Management of Brain Edema Complicating Stroke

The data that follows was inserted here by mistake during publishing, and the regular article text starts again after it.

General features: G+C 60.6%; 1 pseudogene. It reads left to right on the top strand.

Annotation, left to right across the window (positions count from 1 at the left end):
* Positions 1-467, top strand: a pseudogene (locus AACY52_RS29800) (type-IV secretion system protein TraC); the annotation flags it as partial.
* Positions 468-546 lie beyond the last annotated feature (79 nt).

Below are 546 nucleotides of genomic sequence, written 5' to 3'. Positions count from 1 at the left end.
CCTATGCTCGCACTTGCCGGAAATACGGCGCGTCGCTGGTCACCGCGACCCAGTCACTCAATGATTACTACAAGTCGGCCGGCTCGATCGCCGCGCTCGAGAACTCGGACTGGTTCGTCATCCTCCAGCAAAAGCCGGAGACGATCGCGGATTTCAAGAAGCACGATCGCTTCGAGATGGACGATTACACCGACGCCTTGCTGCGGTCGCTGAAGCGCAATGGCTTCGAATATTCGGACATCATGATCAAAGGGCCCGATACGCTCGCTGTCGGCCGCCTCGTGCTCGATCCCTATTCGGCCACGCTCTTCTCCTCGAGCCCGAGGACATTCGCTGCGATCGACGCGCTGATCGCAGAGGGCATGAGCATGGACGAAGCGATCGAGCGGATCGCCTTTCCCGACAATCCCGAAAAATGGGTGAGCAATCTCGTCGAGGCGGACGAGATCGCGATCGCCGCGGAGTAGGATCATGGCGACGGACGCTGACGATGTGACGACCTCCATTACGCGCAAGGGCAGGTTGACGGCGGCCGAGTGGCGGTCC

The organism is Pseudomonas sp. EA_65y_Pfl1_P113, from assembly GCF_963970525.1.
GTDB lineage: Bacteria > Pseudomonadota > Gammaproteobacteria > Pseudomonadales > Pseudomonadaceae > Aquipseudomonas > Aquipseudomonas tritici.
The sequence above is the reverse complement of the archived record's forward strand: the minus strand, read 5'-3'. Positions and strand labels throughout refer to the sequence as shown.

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Ischemic brain edema, the accumulation of fluid within the brain parenchyma following stroke, is a predictable consequence of both ischemic and hemorrhagic strokes. Its development is the result of injury to both brain parenchyma and the blood vessels supplying the parenchyma. Ischemic stroke produces both cytotoxic (intracellular) edema, which develops when cells are damaged, and vasogenic (extracellular) edema, which arises from injury to structures essential to blood–brain barrier integrity. An understanding of the distinction between cytotoxic and vasogenic edema is essential in preventing secondary brain injury, since the treatments for the two entities differ. The development of new brain imaging technologies has advanced our understanding of brain edema. Both computed tomography (CT) and magnetic resonance imaging (MRI) can detect edema. Specific MRI sequences such as diffusion-weighted imaging can distinguish cytotoxic and vasogenic subtypes, and thereby detect ischemic cell injury within minutes of the onset of symptoms.Brain edema causes neurologic deterioration predominantly through its mass effect, which leads to distortion of the intracranial contents and impairment of both regional and global cerebral blood flow (CBF). Edema may also cause local tissue dysfunction. Management of the intracranial hypertension and tissue shifts caused by ischemic brain swelling is based on the fundamental relationship between pressure, flow, and resistance. Interventions are directed at preserving CBF and preventing secondary brain injury. Strategies include reducing intracranial blood volume with hypocapnia, reducing brain volume with osmotic agents, reducing cerebral metabolism with hypothermia and barbiturates, reducing resistance with rheologic agents, increasing blood pressure with vasoconstrictors, and expanding the cranial vault with decompressive surgery. All individual therapies must be used as part of a structured approach that involves frequent serial neurologic assessments, quantitative measures of pressure, flow, and resistance, and prespecified protocols for intervention.

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